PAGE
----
Numerous peacekeeping missions conducted by the UN “drastically” failed to “maintain peace and security” in the “conflict-rigged” regions. The article focuses on the peacekeeping missions conducted by the UN during the late 1990s, while carefully “assessing the operational mechanism” of the UNTAG in Namibia and its interaction with UNPOL and CIVPOL while keeping in mind the “geo-political” impact of a “failed intervention” and later providing “viable pragmatic solutions” to ensure a “successful implementation of peace-building and peace-keeping initiatives”. Peace-keeping mission’s success depends heavily on “regional political actors”, whereas to ensure a smooth “democratic transition”, support from international aid organizations, non-government institutions remains vital.
Although, “carefully preparing rehabilitation and restructuring programs” while “timely monitoring and evaluating its implementation”, coupled with a “viable pragmatic framework of the peacekeeping mission”, are some of the primary factors responsible for ensuring “regional political cooperation” in an effort to maintain peace.
In the last decade, the world witnessed formulation of various Peacekeeping missions especially strategized to re-vitalise “peace and stability in the region”. However, in the light of frequently increasing international and regional stakeholders such as the North Atlantic Treaty Organization (NATO), power countries such as the US, Britain, Japan, Germany, international institutions such as the European Union (EU), League of Arab States (LAS), Association of South East Asian Nations (ASEAN), and African Union (AU), United Nations remains the principle agency whose participation in peacekeeping missions, is “vital”. Today, over 15 peacekeeping missions are deployed under the leadership of UN Department for Peacekeeping Operations (DPKO), the principle agency of the UN, which inspite of “formidable expertise and experience” continues to face immense criticism for “fulfilling partial or fraction of expected results”. The criticism highlights two “significant facts”: UN has a habit of “repeating the same mistake in every new mission”, highlighting the “failure to achieve numerous objectives” stated in the “over-ambitious mandate” of UN missions particularly in Cote d’Ivoire, Somalia and Haiti. On the contrary, a large segment of “socio-economic development initiatives” remains “unachieved” as witnessed from its bitter experience in Rwanda and Sudan.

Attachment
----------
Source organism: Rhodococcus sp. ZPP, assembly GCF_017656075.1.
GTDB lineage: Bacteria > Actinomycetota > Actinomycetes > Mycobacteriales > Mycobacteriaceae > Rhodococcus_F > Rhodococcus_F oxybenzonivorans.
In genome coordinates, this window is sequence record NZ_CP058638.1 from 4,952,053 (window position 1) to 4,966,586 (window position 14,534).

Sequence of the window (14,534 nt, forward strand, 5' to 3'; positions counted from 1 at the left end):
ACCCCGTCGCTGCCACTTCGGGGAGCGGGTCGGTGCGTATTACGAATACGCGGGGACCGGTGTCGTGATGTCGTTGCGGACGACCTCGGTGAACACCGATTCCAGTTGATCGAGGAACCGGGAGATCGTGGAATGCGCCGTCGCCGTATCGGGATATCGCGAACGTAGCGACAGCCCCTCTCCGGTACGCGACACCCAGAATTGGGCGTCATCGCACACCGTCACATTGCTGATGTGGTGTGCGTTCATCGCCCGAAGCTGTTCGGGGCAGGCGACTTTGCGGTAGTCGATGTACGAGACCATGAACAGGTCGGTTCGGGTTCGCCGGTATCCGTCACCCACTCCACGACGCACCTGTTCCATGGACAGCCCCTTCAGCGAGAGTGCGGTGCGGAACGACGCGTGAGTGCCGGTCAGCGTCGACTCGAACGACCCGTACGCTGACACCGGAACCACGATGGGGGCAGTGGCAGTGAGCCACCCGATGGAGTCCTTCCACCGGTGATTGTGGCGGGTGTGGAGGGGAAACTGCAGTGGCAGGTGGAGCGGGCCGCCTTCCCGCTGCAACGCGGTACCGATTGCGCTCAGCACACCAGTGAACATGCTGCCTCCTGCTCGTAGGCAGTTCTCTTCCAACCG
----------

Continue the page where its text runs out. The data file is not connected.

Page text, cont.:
The article emphasis on the need for UN take a “responsible leadership role” in “resolving international conflicts”, disregarding the “pressure from international political arena” or “acute criticism received from military and security experts” on recent “unfavourable outcomes” from peacekeeping missions. The answer to these “unfavourable outcomes” lies within the successes achieved by the UN peacekeeping missions coupled with numerous successful “resolutions” passed the UN Security Council. The particular case of Namibia and the measures successfully implemented by the then UN Transition Assistance Group while ensuring“ peaceful transition of power” through “elections” and paving a way for a “democratically elected government”, are vital to assess and formulate future peacekeeping missions. The article’s focus is to “carefully understand and assess operational mechanism of the UNTAG” which made it a successful peacekeeping mission while understanding the factors responsible for making the mission a success and “simulating those factors in the peacekeeping missions of today”.